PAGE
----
Douglas Otis <dotis(_at_)mail-abuse(_dot_)org> wrote:
On 9/23/11 10:45 AM, John Leslie wrote:
Opt-out, in fact, is entirely possible; but it needs to be a
distributed service, with database and decisions at or very-near
(And I make no claim there is a supportable economic paradigm for
it: but after all, this is a RESEARCH group; this is a legitimate
research topic nonetheless.)
In the SMTP world, only the MDA _can_ know what mailbox an email
will be delivered to -- thus it's plain that the MDA is the ideal
(if not only) place to implement a workable opt-out mechanism.
Subscription to the opt-out service by the recipient has to be a
private transaction between the recipient (or his agent) and the
operator of the MDA. As such, the details of the subscriptions are
necessarily private (and any attempt to end-run that guarantees
the information to be out-of-date).
Keeping an opt-out list secret can't work.
Of course it can, if sufficiently distributed. There might be a
protocol for communicating desires to the MDA-maintainer, but such
traffic need never leak to an upstream, and the database would be
A) What would be the penalty for those that did not know of an opt-out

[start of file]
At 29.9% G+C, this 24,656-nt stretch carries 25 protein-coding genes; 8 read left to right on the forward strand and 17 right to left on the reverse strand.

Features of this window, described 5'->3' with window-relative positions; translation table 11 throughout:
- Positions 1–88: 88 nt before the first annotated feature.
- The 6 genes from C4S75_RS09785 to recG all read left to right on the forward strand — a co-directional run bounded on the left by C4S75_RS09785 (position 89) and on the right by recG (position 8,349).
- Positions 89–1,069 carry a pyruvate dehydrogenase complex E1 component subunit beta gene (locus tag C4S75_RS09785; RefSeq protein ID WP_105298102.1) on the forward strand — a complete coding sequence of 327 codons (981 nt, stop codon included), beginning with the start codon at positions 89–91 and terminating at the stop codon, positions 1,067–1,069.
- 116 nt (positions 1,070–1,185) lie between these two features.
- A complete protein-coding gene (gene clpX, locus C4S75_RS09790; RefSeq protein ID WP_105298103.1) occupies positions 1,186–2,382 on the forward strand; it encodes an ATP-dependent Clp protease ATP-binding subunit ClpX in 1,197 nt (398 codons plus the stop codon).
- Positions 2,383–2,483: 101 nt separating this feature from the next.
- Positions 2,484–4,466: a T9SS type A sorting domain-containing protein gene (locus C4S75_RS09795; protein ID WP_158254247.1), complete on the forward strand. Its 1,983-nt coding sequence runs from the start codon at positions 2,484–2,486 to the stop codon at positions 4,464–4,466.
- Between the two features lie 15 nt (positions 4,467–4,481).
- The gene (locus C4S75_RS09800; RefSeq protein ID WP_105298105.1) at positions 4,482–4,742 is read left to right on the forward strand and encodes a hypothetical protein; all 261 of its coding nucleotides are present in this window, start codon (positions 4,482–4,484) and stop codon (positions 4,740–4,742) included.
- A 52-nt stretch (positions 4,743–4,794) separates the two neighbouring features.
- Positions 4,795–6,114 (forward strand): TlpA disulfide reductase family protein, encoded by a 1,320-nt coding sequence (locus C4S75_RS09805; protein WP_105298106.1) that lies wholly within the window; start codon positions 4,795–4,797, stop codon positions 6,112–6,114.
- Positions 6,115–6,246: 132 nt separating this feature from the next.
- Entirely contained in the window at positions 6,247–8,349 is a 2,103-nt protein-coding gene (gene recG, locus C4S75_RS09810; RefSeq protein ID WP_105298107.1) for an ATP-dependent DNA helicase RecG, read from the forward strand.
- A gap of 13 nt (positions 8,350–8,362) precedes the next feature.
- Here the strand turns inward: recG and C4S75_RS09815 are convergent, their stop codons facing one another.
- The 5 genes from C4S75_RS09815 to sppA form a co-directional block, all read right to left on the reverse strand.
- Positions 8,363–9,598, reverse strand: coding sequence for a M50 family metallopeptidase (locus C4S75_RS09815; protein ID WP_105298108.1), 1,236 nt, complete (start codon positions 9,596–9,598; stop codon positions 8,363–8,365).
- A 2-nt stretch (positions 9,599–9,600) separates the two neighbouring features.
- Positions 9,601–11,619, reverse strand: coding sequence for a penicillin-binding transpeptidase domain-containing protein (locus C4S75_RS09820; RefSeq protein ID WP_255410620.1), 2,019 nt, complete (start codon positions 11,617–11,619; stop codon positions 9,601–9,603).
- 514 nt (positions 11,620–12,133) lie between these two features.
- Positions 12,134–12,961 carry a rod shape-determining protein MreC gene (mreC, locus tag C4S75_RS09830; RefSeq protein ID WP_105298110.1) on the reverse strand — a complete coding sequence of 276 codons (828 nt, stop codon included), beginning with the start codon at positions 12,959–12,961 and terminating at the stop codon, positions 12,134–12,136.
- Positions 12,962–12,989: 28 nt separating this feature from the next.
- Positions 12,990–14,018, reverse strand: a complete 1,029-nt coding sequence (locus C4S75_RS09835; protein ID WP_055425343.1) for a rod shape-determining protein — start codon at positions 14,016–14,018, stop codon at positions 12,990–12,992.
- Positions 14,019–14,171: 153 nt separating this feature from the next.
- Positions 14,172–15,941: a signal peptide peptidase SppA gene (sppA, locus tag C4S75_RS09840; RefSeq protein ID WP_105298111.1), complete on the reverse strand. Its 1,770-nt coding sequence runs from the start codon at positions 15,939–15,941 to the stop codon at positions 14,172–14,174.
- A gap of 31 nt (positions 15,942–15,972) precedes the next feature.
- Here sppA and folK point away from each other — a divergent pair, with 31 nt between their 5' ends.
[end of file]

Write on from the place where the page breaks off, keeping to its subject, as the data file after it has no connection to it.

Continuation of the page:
and yet received an opt-in?
Howzzat? I can't imagine any appropriate penalty beyond the opt-in.
B) What would be the penalty for those that send to the opt-out simply
because they were listed?
I don't understand that question either...
C) How would case A or B be determined?
D) Who would accept penalty notifications?
I don't believe I mentioned any...
E) What would be used to determine accountability?
1- source IP address?
2- DKIM signature (easily spoofed)?
3- SPF (authorization not authentication)?
The question of accountability only arises if there is a contract
between the mass-mailer and the MDA-maintainer -- in which case it
is a contract issue.
The only identifiable and thereby safely accountable entity would be the
IP address owner.
While it may well make sense to use source-IP to verify that a
particular email is covered by contract, that too feels like a contract
With many messages originating from compromised systems, any enforcement
would be analogous to a notification that a system or network has been
compromised. Which organization would manage the announcement of the
blackhole lists? But we are already doing just that in various fashions.
Actually, no. Enforcement could be limited to the MDA in question.
At first blush, it seems reasonable to use results to feed the
algorithms of blacklist maintainers, but that goes beyond the research
I was suggesting...
Until such time there is effective enforcement (removal of IP address
routing for example), opt-out is still an excuse used by spammers.
The excuse, alas, will remain until the US Congress is fixed.
Whether the research _might_ lead to a way to feed good information
to "honest opt-out" mass-mailers is an open question. Clearly it would
need some contract between mass-mailer and MDA (which seems to exceed
any initial research project.
Any legal permission in this regard represents bad law.
John Leslie <john(_at_)jlc(_dot_)net>
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